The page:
From a young age, Sister Glynis Mary McManamon had a fascination with Eastern European culture. She grew up in Cleveland, Ohio, and it was there that she engaged with the city’s diverse population.
“My grandmother was from Romania and was an Orthodox Christian,” she said. “Although she did not display icons in her home, I seemed to grow up with an affinity for the style. I loved seeing the ‘onion dome’ churches when we were driving around. I also have many memories of Cleveland that I try to portray in abstract from time to time: views from various bridges and overpasses, the West Side Market, experiences on public transit.”
Her love of Eastern European culture translates into the type of art she creates — Byzantine iconography. Her focus is the creation of sacred art featuring women and diverse ethnic groups. Her series Tested Fire — now on display at the North County Transit Center — is about the visibility of women and their heroism.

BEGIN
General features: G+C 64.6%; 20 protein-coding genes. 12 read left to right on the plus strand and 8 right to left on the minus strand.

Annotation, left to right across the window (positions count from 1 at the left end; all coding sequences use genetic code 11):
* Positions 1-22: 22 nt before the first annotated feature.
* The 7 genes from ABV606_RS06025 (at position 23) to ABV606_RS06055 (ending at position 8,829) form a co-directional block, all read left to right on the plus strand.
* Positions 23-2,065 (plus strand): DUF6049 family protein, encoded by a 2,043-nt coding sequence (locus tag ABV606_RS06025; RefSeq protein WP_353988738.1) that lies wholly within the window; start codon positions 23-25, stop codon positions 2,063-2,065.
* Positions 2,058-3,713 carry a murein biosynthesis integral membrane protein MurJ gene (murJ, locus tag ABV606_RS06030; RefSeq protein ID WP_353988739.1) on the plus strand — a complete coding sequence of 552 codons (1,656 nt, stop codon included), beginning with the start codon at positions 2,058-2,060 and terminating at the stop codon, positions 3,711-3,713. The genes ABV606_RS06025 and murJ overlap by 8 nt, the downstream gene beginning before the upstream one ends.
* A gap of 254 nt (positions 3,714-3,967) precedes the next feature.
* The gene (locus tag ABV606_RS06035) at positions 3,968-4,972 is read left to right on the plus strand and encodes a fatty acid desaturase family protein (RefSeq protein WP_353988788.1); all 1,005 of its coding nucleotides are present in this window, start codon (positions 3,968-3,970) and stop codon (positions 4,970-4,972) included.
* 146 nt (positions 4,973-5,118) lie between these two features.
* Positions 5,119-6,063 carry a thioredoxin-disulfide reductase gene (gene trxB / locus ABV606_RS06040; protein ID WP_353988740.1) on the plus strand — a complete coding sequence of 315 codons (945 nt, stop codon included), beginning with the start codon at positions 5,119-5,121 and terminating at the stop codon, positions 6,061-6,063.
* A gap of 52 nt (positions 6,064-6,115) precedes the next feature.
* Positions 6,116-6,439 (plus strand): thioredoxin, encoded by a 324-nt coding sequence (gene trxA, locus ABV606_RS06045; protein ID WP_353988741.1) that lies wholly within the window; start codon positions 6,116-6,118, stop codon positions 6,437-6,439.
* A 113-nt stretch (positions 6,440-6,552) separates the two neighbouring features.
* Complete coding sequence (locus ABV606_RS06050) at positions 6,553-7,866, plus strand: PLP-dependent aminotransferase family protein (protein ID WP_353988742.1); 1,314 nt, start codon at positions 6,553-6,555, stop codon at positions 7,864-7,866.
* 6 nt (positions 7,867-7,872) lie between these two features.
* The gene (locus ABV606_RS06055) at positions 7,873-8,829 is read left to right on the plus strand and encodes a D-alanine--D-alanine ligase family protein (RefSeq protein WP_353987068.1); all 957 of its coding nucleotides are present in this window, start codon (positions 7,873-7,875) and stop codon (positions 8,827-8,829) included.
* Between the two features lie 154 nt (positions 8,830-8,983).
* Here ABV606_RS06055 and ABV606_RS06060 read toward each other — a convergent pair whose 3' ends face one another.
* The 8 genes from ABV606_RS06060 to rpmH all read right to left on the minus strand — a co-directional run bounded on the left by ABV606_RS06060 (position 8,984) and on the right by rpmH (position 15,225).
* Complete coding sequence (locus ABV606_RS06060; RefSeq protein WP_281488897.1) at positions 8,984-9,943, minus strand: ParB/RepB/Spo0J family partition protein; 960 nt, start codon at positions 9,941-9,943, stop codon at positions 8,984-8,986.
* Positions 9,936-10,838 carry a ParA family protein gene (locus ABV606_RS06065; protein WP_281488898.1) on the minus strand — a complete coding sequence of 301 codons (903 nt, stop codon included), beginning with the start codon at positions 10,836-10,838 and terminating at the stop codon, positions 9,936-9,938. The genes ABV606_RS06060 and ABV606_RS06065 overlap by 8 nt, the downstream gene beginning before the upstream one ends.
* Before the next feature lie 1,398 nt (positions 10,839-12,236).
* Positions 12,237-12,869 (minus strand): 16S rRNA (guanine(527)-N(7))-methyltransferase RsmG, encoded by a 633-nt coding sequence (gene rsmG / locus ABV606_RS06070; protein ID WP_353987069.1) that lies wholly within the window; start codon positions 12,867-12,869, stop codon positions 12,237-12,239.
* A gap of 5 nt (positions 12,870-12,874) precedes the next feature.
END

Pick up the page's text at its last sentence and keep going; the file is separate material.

“I wanted to point out how women suffer and sacrifice for serious causes today, sometimes voluntarily, sometimes involuntarily,” she said. “I hope that women and girls who pass by these paintings will take pride in viewing these incredible women.”
McManamon uses acrylic, a medium commonly used by iconographers, to create her works.
“Acrylic is a wonderfully flexible medium, and it can be ‘taught’ to act a bit like egg tempera, or a bit like watercolor, or somewhat like oil – depending on how it is used,” she said.
McManamon spends most of her time painting. She currently serves as the Executive Director of the Good Shepherd Arts Center in Ferguson, which is dedicated to exhibiting art and offering experiences that affirm human dignity, uplift hearts and link creativity with spirituality.